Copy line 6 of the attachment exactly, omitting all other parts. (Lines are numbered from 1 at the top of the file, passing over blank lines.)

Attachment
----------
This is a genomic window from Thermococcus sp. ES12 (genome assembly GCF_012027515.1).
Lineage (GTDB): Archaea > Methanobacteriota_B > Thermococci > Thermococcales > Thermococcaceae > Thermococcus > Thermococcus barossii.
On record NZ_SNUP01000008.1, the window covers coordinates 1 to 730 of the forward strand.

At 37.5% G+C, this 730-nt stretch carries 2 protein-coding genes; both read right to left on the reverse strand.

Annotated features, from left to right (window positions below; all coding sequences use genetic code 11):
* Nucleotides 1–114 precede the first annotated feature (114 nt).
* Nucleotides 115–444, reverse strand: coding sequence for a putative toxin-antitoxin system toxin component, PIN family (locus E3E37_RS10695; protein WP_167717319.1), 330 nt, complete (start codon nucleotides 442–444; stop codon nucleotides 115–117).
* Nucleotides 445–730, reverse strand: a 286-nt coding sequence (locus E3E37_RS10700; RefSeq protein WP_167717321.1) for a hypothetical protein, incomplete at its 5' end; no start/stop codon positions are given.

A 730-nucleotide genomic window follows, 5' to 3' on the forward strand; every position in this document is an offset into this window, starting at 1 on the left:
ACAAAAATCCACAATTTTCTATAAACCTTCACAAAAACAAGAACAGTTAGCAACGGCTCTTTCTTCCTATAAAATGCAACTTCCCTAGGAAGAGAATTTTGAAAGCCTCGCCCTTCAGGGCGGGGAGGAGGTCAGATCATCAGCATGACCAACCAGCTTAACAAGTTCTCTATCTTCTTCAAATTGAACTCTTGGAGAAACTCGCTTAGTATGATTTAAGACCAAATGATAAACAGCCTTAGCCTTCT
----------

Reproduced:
* Nucleotides 1–114 precede the first annotated feature (114 nt).